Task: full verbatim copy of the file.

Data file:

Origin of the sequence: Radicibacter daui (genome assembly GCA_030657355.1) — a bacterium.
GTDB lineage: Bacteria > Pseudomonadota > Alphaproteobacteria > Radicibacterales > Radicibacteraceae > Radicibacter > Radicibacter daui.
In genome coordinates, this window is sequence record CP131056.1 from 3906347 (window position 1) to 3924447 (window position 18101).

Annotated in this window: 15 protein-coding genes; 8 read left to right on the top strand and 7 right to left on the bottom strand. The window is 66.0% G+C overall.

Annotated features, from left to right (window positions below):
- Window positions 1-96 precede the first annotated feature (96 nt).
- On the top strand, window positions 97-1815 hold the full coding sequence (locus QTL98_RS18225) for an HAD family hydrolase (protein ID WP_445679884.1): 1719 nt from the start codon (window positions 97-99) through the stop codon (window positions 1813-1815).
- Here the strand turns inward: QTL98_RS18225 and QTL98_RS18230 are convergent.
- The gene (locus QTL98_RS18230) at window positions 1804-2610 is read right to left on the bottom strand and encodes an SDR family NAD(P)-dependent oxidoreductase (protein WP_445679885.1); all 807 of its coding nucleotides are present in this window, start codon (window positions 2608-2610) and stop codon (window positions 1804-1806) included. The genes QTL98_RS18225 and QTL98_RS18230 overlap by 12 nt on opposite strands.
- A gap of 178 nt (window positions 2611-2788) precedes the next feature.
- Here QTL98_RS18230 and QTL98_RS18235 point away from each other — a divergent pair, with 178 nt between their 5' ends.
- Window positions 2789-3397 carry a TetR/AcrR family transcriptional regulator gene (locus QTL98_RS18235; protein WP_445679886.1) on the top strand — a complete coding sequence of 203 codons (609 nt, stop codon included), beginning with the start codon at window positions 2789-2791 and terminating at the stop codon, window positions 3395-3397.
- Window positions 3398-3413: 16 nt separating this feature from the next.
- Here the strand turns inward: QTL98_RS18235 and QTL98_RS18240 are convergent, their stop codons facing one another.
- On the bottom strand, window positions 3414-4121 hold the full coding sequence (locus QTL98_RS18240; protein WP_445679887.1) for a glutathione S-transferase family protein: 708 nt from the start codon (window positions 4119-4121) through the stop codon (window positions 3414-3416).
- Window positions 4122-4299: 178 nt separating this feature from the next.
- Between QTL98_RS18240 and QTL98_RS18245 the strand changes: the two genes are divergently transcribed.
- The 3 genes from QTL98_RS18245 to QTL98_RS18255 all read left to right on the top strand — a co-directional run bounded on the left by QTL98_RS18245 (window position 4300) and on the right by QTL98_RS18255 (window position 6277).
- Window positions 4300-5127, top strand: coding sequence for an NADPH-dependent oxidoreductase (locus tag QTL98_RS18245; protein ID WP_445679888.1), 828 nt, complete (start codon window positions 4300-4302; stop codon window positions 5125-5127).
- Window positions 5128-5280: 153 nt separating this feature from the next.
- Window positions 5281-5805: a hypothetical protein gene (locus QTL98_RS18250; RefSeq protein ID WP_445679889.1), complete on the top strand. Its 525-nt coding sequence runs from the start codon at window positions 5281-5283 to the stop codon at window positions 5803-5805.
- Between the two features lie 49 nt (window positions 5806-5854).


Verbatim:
Origin of the sequence: Radicibacter daui (genome assembly GCA_030657355.1) — a bacterium.
GTDB lineage: Bacteria > Pseudomonadota > Alphaproteobacteria > Radicibacterales > Radicibacteraceae > Radicibacter > Radicibacter daui.
In genome coordinates, this window is sequence record CP131056.1 from 3906347 (window position 1) to 3924447 (window position 18101).

Annotated in this window: 15 protein-coding genes; 8 read left to right on the top strand and 7 right to left on the bottom strand. The window is 66.0% G+C overall.

Annotated features, from left to right (window positions below):
- Window positions 1-96 precede the first annotated feature (96 nt).
- On the top strand, window positions 97-1815 hold the full coding sequence (locus QTL98_RS18225) for an HAD family hydrolase (protein ID WP_445679884.1): 1719 nt from the start codon (window positions 97-99) through the stop codon (window positions 1813-1815).
- Here the strand turns inward: QTL98_RS18225 and QTL98_RS18230 are convergent.
- The gene (locus QTL98_RS18230) at window positions 1804-2610 is read right to left on the bottom strand and encodes an SDR family NAD(P)-dependent oxidoreductase (protein WP_445679885.1); all 807 of its coding nucleotides are present in this window, start codon (window positions 2608-2610) and stop codon (window positions 1804-1806) included. The genes QTL98_RS18225 and QTL98_RS18230 overlap by 12 nt on opposite strands.
- A gap of 178 nt (window positions 2611-2788) precedes the next feature.
- Here QTL98_RS18230 and QTL98_RS18235 point away from each other — a divergent pair, with 178 nt between their 5' ends.
- Window positions 2789-3397 carry a TetR/AcrR family transcriptional regulator gene (locus QTL98_RS18235; protein WP_445679886.1) on the top strand — a complete coding sequence of 203 codons (609 nt, stop codon included), beginning with the start codon at window positions 2789-2791 and terminating at the stop codon, window positions 3395-3397.
- Window positions 3398-3413: 16 nt separating this feature from the next.
- Here the strand turns inward: QTL98_RS18235 and QTL98_RS18240 are convergent, their stop codons facing one another.
- On the bottom strand, window positions 3414-4121 hold the full coding sequence (locus QTL98_RS18240; protein WP_445679887.1) for a glutathione S-transferase family protein: 708 nt from the start codon (window positions 4119-4121) through the stop codon (window positions 3414-3416).
- Window positions 4122-4299: 178 nt separating this feature from the next.
- Between QTL98_RS18240 and QTL98_RS18245 the strand changes: the two genes are divergently transcribed.
- The 3 genes from QTL98_RS18245 to QTL98_RS18255 all read left to right on the top strand — a co-directional run bounded on the left by QTL98_RS18245 (window position 4300) and on the right by QTL98_RS18255 (window position 6277).
- Window positions 4300-5127, top strand: coding sequence for an NADPH-dependent oxidoreductase (locus tag QTL98_RS18245; protein ID WP_445679888.1), 828 nt, complete (start codon window positions 4300-4302; stop codon window positions 5125-5127).
- Window positions 5128-5280: 153 nt separating this feature from the next.
- Window positions 5281-5805: a hypothetical protein gene (locus QTL98_RS18250; RefSeq protein ID WP_445679889.1), complete on the top strand. Its 525-nt coding sequence runs from the start codon at window positions 5281-5283 to the stop codon at window positions 5803-5805.
- Between the two features lie 49 nt (window positions 5806-5854).